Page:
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Old 04-16-2016   #1
Robert Adam Gilmour
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Shinya Tsukamoto is one of the finest living directors

Tsukamoto is probably my favourite director (also an excellent actor, appearing in most of his own films and lots of other people's films). I don't think there is another director I've enjoyed so consistently. Since I discovered him I've been frustrated how his work is clearly ready for the sort of cult Cronenberg, Lynch, Miike and Park Chan Wook have but never got it for himself. A lot of people have seen the first Tetsuo but I don't know why they stop there.

According to Tom Mes in his Tsukamoto book, the success of Tetsuo enabled the global audience of extreme Asian films since then (which has unfortunately faded away in recent times). Mes talks a lot about how Tsukamoto's films are about people who live a really sterile life in a sterile urban environment and cant imagine anything different until their life is violently disrupted and sometimes changed for the better. I'm not really sure how many fit that description but there's usually something to do with those themes.

Tokyo Fist was my first and it's still my favourite. It was precisely the sort of dark and intense film I wanted at the time. I wish there was another 100 films with the same feel as this but it's really special. Gorgeous soundtrack too.

You need to see it if you haven't already.

The first Tetsuo is amazing, the second is far too long but has some incredible moments, the third is a bit awkward (his first English language film) but looks and sounds great most of the time.

Vital was the beginning of a new phase. Still morbid and odd but with a serene beauty that the earlier films didn't have so much. Kotoko has a similar feel, but even more disturbing (a mother suffering paranoid delusions about her child being hurt).

Haze seems to be relatively neglected (probably because it's 49 minutes). It's like a claustrophobic nightmare most people have had but you never really see in story form.

Gemini is a gorgeous adaptation of Edogawa Rampo. One of the best looking films I've ever seen, with two really striking scenes of this amazingly dressed homeless man doing bizarre dances.

A Snake Of June is kind of a subtle erotic film with no sex and lots of symbolist imagery.

Bullet Ballet is about generation gaps in Japan.

Hiruko The Goblin is a horror comedy and totally unlike anything else he's done. The ending is pretty eye popping.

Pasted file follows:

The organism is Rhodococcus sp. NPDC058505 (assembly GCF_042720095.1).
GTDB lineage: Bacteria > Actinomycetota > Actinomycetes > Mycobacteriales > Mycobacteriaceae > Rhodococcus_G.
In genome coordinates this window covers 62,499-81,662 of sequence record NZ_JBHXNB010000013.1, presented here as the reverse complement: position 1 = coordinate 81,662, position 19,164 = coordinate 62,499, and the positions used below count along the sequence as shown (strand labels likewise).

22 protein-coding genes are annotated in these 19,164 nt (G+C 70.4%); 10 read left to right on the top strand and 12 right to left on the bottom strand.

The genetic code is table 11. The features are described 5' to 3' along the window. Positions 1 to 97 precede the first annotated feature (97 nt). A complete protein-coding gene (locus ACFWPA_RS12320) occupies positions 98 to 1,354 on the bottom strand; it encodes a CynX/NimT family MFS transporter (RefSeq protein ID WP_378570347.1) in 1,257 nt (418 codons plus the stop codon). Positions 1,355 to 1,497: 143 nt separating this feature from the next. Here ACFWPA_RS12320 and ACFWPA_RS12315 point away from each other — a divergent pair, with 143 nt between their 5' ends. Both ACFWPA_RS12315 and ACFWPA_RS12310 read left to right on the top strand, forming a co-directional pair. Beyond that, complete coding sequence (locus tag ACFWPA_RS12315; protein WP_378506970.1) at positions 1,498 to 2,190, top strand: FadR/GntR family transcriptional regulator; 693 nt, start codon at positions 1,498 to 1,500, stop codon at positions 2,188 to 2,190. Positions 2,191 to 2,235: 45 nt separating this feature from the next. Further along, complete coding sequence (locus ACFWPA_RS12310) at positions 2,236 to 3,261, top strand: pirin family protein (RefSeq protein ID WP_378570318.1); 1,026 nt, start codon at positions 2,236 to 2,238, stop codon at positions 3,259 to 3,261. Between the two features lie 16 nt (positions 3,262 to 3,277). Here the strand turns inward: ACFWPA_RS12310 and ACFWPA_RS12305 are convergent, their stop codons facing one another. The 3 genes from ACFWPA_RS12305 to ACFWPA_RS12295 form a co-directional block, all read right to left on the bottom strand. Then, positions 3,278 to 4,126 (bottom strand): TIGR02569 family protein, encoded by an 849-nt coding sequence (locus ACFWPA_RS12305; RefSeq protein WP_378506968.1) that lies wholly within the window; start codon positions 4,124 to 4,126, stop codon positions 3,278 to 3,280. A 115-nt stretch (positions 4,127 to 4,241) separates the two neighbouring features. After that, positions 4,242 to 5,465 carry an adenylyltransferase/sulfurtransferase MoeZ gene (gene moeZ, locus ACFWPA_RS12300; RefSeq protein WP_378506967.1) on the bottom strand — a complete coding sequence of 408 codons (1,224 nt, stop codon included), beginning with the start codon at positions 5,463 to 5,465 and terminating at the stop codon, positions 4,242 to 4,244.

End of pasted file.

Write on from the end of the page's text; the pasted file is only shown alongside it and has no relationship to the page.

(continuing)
Nightmare Detective is the only one I don't really have much fondness for but it does have a really good monster in it.

I haven't been able to get a hold of Nightmare Detective 2, or his own version of Fires On The Plain (previously a classic book and film) or most of the short films or anthology segments .
Fires On The Plain is his newest (from 2014) and it still hasn't had a home release and I doubt it's on many streaming services.

I was quite happy to learn he's in the cast for Martin Scorsese's Silence (this was also previously a classic book and film). Scorsese also seemed enthusiastic about Tsukamoto's films.

If you haven't seen Tokyo Fist, Tetsuo, Vital, Kotoko and Gemini, I'd urge you to do so. And if you like them, you'll probably like most of the rest.

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Old 04-16-2016   #2
symbolique
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Re: Shinya Tsukamoto is one of the finest living directors

nil

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Old 04-17-2016   #3
Robert Adam Gilmour
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Re: Shinya Tsukamoto is one of the finest living directors

Should have also mentioned Chu Ishikawa, who does the soundtracks for most of his films. The music is pretty much always great.

The soundtrack was the main area where Tetsuo: Bullet Man hit a home run. Get a load of this.
Nine Inch Nails also did a track for it but I cant recall if it's in the actual film.

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Old 04-17-2016   #4
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Re: Shinya Tsukamoto is one of the finest living directors

I watched Tetsuo ages ago and thoroughly enjoyed it, but I haven't followed up on his other work. I plan on rectifying that. I appreciate the recommendation.
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Old 03-17-2017   #5
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Re: Shinya Tsukamoto is one of the finest living directors

Fires On The Plain finally getting a disc release in November.

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